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               Why Big Red Diary?

A Vintage Viewpoint

red and white

2004

Producer, producer, producer. You hear it often enough but it will be crucial in 2004 – at least for the reds – here the vintage was much more challenging and is likely to be anything but homogeneous.

The grapes had excellent acidity and ripeness but triage was the most important part of the process. Hail, rot, oïdium; everything was thrown at the vines and the elimination of the affected grapes was the primary task for any domain with quality in mind.

Many, many pinot vineyards in and around Beaune looked in a very sorry state mid-August, only a dry September could save the day, and somehow it happened yet again – only one day of inconsequential rain! Where the triage was conscientious you should have the opportunity to find excellent wines as both the acidities and the ripeness were very good; where the triage was lacking many manipulations will be required for ‘clean’ wines. There was quite a bit of juice from the grapes this year, though many will not saignée to avoid concentrating bad as much as good.

Although there should be chance to acquire classic and potentially excellent reds I think the vintage might be best remembered for the whites. The Chardonnays shrugged off much of the hail, only the rot needed to be removed. Were it not for this rot removal it could have been a vintage that coupled both volume and quality in white. I’ll enjoy checking their progress.

Assuming that you don’t get the opportunity to taste I’d say that some level of guidance will be needed for the 2004′s. Check the reviewers, it’s not a vintage for blind buying; remember from the harvest reports that hail was patchy – part of Clos Vougeot was affected, part not – it was much the same up and down the Côtes.

2003

For me, the 2003 vintage is 2002 on steroids, it is a 110% vintage. Despite this, 2003 should also be a very successful vintage for producer and consumer alike. There is only one potential fly in the ointment – pricing – the yields were often savage. Fortunately for us, price increases may not spoil the party; the reason is that the best wines are at the lower end of the scale – the regionals, the Hautes Côtes and the villages – here an extra 20% doesn’t usually break the bank. Around 80% of the region’s production is at this end of the scale and whilst it’s always nice to have a barrel of Chambertin in the cellar, this is not how most domaines pay their bills.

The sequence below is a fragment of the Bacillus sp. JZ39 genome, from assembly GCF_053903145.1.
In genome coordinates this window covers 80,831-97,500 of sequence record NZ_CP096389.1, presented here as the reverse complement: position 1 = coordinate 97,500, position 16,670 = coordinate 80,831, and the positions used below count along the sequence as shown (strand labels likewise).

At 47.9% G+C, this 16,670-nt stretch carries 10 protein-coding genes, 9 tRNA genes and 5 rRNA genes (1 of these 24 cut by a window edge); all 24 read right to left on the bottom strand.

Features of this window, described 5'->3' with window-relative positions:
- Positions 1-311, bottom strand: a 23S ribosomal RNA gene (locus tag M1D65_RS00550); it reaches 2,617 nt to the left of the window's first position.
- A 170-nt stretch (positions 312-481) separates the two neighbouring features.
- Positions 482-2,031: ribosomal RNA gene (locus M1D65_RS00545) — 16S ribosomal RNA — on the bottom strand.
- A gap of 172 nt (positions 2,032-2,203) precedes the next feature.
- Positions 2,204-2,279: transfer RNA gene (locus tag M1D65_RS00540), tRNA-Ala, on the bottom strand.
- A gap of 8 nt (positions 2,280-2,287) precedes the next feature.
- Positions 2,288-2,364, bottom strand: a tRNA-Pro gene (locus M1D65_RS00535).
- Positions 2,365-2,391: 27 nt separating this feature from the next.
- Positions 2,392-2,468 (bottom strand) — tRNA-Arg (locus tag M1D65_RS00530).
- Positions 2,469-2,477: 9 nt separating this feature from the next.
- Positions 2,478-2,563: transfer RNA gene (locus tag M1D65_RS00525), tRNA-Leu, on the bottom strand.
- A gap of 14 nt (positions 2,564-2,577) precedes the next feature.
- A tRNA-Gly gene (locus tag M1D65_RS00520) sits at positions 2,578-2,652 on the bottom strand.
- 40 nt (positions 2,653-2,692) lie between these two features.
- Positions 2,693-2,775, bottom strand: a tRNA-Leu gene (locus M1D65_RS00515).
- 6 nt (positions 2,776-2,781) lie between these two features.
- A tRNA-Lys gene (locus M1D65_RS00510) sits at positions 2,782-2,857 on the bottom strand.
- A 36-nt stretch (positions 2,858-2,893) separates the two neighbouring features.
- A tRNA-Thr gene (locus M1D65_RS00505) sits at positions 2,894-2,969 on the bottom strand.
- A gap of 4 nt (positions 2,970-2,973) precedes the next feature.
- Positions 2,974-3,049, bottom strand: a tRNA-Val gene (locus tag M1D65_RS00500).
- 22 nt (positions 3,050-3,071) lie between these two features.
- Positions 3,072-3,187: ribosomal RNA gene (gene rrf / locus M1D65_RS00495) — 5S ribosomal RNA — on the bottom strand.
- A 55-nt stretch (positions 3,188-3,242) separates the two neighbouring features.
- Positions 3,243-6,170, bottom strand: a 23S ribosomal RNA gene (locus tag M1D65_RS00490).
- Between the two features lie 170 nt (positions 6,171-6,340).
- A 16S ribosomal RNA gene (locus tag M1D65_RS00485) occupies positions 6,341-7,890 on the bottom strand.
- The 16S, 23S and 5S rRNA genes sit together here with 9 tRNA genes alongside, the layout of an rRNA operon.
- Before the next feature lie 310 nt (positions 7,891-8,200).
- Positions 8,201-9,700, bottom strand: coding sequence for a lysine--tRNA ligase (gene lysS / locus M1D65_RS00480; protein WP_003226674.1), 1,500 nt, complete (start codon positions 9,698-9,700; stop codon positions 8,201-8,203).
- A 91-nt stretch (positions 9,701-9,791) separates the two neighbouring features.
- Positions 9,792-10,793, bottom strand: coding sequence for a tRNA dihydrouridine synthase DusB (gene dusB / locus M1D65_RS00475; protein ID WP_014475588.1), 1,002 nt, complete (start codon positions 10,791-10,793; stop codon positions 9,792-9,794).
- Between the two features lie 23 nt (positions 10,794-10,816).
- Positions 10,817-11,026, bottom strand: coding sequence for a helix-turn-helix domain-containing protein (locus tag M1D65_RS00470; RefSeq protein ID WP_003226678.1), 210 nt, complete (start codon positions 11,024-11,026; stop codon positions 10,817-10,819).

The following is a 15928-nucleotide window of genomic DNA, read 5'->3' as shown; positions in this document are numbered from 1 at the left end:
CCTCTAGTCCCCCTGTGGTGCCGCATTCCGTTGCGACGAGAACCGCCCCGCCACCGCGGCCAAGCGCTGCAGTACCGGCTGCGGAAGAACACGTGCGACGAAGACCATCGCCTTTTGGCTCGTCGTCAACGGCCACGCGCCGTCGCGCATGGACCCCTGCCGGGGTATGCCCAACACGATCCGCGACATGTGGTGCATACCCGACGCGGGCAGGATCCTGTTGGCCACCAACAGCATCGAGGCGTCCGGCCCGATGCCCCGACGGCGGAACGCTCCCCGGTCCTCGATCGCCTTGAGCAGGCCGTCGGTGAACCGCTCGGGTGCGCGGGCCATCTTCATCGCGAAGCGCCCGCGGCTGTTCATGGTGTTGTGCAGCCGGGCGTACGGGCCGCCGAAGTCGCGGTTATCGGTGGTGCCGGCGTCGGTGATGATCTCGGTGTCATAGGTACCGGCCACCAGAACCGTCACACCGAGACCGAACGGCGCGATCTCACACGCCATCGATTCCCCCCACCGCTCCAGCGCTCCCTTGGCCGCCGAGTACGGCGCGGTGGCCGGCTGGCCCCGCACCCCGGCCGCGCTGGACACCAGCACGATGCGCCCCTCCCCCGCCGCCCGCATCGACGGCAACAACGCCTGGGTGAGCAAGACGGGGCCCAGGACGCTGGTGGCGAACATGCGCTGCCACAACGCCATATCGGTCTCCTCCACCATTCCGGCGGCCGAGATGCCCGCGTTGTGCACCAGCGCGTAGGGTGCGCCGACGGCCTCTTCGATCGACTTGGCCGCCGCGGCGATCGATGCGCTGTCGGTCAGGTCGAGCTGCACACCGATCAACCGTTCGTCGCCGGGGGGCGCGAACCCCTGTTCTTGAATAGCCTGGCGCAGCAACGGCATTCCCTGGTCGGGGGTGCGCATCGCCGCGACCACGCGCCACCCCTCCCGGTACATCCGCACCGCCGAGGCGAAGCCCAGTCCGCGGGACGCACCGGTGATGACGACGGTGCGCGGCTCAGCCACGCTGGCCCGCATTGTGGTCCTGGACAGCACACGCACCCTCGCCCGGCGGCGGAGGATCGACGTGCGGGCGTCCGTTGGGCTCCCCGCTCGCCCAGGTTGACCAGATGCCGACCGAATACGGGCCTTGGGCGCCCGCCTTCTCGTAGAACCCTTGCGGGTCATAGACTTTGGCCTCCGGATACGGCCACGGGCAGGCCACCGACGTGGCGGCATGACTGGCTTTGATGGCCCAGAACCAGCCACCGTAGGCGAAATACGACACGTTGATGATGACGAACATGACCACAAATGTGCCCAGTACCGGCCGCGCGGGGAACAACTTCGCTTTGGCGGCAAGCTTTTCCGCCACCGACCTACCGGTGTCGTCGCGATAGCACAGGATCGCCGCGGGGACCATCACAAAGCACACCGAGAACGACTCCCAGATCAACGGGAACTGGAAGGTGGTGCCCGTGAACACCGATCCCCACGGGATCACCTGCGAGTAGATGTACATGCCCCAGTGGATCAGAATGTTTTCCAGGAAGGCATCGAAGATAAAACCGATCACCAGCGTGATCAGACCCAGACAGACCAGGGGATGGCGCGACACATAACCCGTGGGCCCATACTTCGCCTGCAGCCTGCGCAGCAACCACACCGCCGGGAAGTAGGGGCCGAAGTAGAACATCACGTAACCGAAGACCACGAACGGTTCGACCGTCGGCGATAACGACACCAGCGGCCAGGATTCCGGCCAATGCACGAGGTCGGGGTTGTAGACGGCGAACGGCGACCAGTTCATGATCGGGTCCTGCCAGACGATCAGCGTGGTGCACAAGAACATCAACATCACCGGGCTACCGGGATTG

The effect of the summer heat was to produce exceptional ripeness and, in a way, compress the hierarchy of the crus – by that I mean that (in general) the lower wines are much better than normal and the 1er and grand crus don’t show such large jumps in quality – in fact some are a little over-ripe. This over-ripe character is particularly obvious with the whites; top 1er crus and GC’s are often opulent and ‘new-worldy’ – fun, but I think short-term wines. The Corton-Charlemagnes seem much more classic and interesting, but will be more expensive that the better previous vintages.

Red & white cuvées with over 15% potential alcohol were to be found in most cellars. Somehow these wines still show balance – high stilettos and big ‘up-top’ – they remain upright but this balancing act looks precarious. Certainly a fun night out (or in!), but elegant they are not.

At the top-end there are always exceptions and I hope to be buying several of them, but most of my budget will go on the exceptional quality ‘everyday wines’. I think the volume of my purchases will be similar to most vintages, but probably not the value…

2002

Virtually without exception, this was a vintage that I really enjoyed when tasting from barrel. I know that Burghound doesn’t find them quite as terrior-specific as the 2001′s (which I haven’t stopped buying) but they are very much more consistent than that vintage, and I could taste real differences between the various vineyards. To top everything off, the wines were/are wrapped in a lovely, lush package – I was won over and my forward purchases confirm this! Of course the real problem in a vintage like 2002 is how long you can keep your hands off them. If I have had one area of disappointment for the bottled wines tasted to-date, it comes from a surprising area – Bourgogne Rouge – I expected much more, but then it’s a small sample so-far.

I know that many a US consumer has been disadvantaged by exchange rates and have seen a worrisome increase in price. The wines released in Europe (to-date) show that the increases should be due only to exchange rates – except where wine merchants settling divorce cases! – local prices for me vs 2001 are constant to +5%. I expect some of the later releases might add to that, but do I need them anyway in 2002? :-)

Where I think there is less chance for ‘terroir’ dispute is when we look at the whites. Uniformly clean, interesting, tasty and most important – consistent! Unlike the reds, they are not packaged in a quite so lush a way but show super aromatics. Also unlike the regional reds tasted so-far, I think that the regional whites show a really excellent quality/value relationship. I think that red or white, you will have to go well outside your normal purchasing comfort-zones to get burnt with 2002′s – that, of course, excepts any stylistic preferences that you may have!

Agree? Disagree? Anything you'd like to add?